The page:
In the village church. Thuret is between Vichy and Clermont-Ferrand, Puy-de-Dome department, Auvergne region, 17th century replacement of the 13th century original. 

Photo: Ella Rozett
Notice the lotus blossoms at her feet, an Indian symbol of enlightenment.

Our Lady of Thuret
The Virgin-Warrior of the Crusades

In the 13th century the seventh Crusade (1248-1254) was preached in the sanctuary of the famous Black Madonna of Le-Puy-en-Velay, in the presence of King Louis IX and the feudal lord of Thuret. The latter must have gone home with a copy of this Madonna in order to instill zeal for the "Holy War" in his subjects. All we know is that since that time a Black Virgin who looks just like the one that presently resides behind the main altar of Le-Puy, is honored in Thuret under the titles Virgin of the Crusades or Virgin-Warrior.

Several visitors have attested to the magical-mystical power of her church. Strange esoteric, masonic and pre-Christian symbols abound in this church. Many of them are explained in a photocopied booklet for sale in the church. It is René Chabrillat's "Thuret: its church mediates Christian initiation". 

The author explains what the monks who built this church meant to express: They were well aware of all the ancient wisdom traditions from Atlantis, Egypt, India, and Druidic France. All that is good in those teachings and which leads to God, they have incorporated into their Christian mysteries and represented in their church.

What is to be left outside the Christian Church is the God Dionysius with his orgiastic debaucheries. He is a lonely figure remembered outside, over the North entrance. As his followers pick grapes, phallic branches press into their groins. 
Over the South entrance, near Christ, there is the Fool somersaulting and holding a concave mirror. He warns the initiates not to enter the sacred space from the wrong direction. Perhaps this means, look at yourself in the mirror of your conscience and enter the Way only with the right determination and motivation.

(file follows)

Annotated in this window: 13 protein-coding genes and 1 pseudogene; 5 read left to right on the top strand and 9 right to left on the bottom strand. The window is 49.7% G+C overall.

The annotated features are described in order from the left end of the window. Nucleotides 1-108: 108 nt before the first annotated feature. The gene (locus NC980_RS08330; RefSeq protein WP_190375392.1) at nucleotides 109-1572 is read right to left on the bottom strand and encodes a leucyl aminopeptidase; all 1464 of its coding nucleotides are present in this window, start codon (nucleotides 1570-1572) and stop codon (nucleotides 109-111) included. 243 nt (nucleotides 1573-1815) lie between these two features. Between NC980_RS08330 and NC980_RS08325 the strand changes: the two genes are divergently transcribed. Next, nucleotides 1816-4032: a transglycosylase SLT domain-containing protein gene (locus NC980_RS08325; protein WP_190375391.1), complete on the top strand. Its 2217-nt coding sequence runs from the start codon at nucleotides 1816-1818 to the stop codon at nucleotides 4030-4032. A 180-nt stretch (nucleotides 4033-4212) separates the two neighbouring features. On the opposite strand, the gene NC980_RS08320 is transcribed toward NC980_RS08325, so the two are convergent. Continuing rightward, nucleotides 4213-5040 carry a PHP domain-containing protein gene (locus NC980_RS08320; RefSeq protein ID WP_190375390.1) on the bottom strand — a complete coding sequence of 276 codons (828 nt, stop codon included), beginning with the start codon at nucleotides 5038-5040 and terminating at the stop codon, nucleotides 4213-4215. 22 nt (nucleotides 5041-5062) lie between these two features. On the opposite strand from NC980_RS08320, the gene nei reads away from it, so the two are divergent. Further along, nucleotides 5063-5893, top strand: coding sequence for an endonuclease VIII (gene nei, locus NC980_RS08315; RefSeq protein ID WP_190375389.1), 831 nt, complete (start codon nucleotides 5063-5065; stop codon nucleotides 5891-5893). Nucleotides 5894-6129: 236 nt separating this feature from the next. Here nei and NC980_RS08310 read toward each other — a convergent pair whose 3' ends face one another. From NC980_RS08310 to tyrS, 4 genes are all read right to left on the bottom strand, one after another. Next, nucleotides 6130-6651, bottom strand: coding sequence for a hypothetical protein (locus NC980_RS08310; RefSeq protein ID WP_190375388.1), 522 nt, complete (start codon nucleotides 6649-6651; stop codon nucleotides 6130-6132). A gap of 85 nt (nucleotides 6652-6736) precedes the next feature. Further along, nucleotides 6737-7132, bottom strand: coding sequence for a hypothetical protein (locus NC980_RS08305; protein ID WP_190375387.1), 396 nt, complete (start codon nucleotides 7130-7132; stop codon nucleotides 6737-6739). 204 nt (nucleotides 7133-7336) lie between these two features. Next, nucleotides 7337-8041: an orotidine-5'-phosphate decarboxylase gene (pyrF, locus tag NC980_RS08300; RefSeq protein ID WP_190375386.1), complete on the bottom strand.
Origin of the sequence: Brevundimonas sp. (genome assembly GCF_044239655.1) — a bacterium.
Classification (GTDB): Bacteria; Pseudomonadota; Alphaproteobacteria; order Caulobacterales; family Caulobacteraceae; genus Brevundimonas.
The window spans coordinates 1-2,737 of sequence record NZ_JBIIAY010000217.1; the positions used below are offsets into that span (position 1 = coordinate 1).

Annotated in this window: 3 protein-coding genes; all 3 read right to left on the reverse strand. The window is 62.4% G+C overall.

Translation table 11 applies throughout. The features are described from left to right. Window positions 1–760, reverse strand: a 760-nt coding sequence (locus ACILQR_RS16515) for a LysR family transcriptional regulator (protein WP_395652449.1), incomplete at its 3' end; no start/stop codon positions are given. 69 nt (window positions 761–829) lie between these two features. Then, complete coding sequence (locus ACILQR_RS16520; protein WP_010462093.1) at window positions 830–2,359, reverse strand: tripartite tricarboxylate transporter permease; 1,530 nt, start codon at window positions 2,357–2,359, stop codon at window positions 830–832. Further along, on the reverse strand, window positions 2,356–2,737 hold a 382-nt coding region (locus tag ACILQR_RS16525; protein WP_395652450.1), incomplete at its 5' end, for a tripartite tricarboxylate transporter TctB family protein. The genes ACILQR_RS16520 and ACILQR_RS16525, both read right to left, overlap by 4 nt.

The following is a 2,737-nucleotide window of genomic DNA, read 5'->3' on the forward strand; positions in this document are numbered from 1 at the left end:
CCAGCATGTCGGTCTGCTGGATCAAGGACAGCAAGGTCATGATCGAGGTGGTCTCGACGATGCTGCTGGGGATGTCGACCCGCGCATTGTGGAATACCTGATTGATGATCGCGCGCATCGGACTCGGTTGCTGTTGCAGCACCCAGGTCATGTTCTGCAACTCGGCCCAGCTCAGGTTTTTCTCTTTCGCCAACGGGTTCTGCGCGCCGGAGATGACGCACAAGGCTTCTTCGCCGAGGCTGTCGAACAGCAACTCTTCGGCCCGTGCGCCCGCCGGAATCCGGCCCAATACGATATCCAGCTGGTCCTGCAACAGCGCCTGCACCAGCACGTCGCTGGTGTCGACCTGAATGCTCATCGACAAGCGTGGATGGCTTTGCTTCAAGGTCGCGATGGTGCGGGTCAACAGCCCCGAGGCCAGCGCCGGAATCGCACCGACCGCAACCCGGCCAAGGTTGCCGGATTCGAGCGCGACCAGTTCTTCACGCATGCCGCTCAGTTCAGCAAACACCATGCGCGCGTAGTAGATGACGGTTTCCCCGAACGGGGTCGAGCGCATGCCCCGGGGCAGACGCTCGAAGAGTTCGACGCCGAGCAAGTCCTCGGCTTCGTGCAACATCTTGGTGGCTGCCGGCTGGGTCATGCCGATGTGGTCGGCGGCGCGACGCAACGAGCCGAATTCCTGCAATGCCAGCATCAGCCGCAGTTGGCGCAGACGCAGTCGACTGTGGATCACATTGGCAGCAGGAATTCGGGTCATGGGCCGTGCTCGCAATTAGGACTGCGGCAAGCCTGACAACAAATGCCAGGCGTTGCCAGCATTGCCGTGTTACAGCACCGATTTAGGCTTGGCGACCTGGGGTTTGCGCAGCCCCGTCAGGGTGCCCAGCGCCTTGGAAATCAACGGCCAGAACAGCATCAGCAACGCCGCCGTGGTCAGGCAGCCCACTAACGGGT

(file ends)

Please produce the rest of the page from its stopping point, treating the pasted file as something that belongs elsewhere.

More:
Inside the church one finds the holy water stoup which shows a horse biting its tail. As when a snake is shown biting its tail, so this horse too symbolizes eternity. But this horse also denotes the Gallic mare-goddess Epona. She was a nurturing mother-goddess of fertility, depicted as a white mare, pure, heroic, self-sacrificing. She became the patron of horses and all who work with them, e.g. the Roman cavalry. From being a guide to all who traveled by horse, she was promoted to leading the deceased on their last great journey through the underworld. Chabrillat explains that her presence on the holy water stoup reminds us that this water is meant to make us pure like Epona so that we can approach God. (p.25)

A Merovingian sarcophagus reminds us of the legend that this dynasty descends from a supposed union of Jesus and Mary Magdalene. Though an older legend wants to trace the 'blue blood' of this dynasty to another set of human and divine parents. It states that the 5th century legendary Merovech, founder of the Merovingians, was the son of King Clodio's wife and a fabulous water creature related to the god Neptune. Before getting too exited about the "bloodline" of Jesus and Mary Magdalene, it might behoove us to remember that almost all royalty (whether European, Asian, or African) claims mythical or heavenly descent. Hence the concept of 'blue blood'. As in the case of the Merovingians, the idea is always used to justify the domination of others. Descending from Jesus seemed like the perfect reason to need to rule the world, which is precisely what the Merovingians had in mind.

*1: Ean Begg is very intrigued by this legend. He describes this dynasty as spiritual, but also acknowledges its political ambitions. Pp. 13-14 and 145-6. Jacque Huynen on the other hand characterizes the Merovingians as illiterate barbarians with a simplistic view of Christianity, which they imposed on others by the sword. They ruled France after the Germanic tribes had plunged Europe into the Dark Ages and put an end to the relative harmony that had been reached between Roman Christianity and Celtic religion. "L'Enigme des Vierges Noires", pp. 56-57 and 61.